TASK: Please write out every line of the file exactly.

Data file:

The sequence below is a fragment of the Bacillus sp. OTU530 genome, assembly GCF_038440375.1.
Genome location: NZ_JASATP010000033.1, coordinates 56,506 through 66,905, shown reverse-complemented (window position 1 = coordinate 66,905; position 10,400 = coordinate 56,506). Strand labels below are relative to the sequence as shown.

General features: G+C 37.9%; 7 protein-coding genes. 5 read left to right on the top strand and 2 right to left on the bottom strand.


The sequence below is a fragment of the Bacillus sp. OTU530 genome, assembly GCF_038440375.1.
Genome location: NZ_JASATP010000033.1, coordinates 56,506 through 66,905, shown reverse-complemented (window position 1 = coordinate 66,905; position 10,400 = coordinate 56,506). Strand labels below are relative to the sequence as shown.

General features: G+C 37.9%; 7 protein-coding genes. 5 read left to right on the top strand and 2 right to left on the bottom strand.